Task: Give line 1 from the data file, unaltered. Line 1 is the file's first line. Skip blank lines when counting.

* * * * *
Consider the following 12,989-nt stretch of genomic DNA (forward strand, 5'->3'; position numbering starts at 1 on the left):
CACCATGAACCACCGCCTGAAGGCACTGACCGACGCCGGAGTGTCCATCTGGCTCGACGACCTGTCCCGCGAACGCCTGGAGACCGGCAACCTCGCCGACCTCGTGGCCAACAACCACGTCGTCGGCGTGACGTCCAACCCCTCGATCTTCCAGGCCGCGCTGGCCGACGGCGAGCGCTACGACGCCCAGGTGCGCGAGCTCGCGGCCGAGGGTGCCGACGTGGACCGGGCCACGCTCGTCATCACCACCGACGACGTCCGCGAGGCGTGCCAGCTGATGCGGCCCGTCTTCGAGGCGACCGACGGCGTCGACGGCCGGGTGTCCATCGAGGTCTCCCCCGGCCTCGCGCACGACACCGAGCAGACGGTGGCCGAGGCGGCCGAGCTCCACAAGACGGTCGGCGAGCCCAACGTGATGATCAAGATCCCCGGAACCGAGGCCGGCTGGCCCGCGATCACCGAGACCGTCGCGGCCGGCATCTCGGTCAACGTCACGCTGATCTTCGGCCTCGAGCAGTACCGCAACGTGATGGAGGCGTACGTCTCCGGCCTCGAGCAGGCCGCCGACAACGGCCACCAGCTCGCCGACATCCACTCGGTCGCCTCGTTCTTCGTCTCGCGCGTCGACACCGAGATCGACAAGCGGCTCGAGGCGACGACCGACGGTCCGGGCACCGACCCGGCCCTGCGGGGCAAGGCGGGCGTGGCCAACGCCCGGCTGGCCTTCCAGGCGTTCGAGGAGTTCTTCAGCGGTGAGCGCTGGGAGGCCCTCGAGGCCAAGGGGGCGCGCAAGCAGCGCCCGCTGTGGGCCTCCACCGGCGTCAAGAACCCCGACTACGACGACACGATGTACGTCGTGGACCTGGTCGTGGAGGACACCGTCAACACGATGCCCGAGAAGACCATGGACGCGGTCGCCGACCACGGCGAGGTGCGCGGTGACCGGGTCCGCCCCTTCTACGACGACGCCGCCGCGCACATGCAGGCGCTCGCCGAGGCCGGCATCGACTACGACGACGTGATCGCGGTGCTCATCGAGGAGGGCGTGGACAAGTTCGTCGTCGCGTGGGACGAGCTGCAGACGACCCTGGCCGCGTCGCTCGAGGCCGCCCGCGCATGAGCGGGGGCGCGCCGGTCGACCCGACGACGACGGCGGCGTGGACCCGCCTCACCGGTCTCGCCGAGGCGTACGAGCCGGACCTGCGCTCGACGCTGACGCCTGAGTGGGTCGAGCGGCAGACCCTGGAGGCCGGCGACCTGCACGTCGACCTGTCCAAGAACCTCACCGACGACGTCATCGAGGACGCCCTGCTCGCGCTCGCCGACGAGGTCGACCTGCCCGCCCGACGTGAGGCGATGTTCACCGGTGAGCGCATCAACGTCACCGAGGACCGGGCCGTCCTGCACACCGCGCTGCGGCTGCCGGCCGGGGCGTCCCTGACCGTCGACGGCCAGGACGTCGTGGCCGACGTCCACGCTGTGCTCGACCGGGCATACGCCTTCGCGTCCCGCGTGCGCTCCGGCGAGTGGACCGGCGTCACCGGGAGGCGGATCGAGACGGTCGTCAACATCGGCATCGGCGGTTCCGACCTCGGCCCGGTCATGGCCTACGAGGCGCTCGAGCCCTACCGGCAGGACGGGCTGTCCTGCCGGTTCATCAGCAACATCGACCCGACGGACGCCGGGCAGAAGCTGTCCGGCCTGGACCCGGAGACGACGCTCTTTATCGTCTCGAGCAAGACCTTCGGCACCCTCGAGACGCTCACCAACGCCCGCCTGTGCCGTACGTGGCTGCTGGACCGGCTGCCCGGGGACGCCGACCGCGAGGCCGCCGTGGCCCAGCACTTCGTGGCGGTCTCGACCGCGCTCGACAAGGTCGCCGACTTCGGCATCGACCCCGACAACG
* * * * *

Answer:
Consider the following 12,989-nt stretch of genomic DNA (forward strand, 5'->3'; position numbering starts at 1 on the left):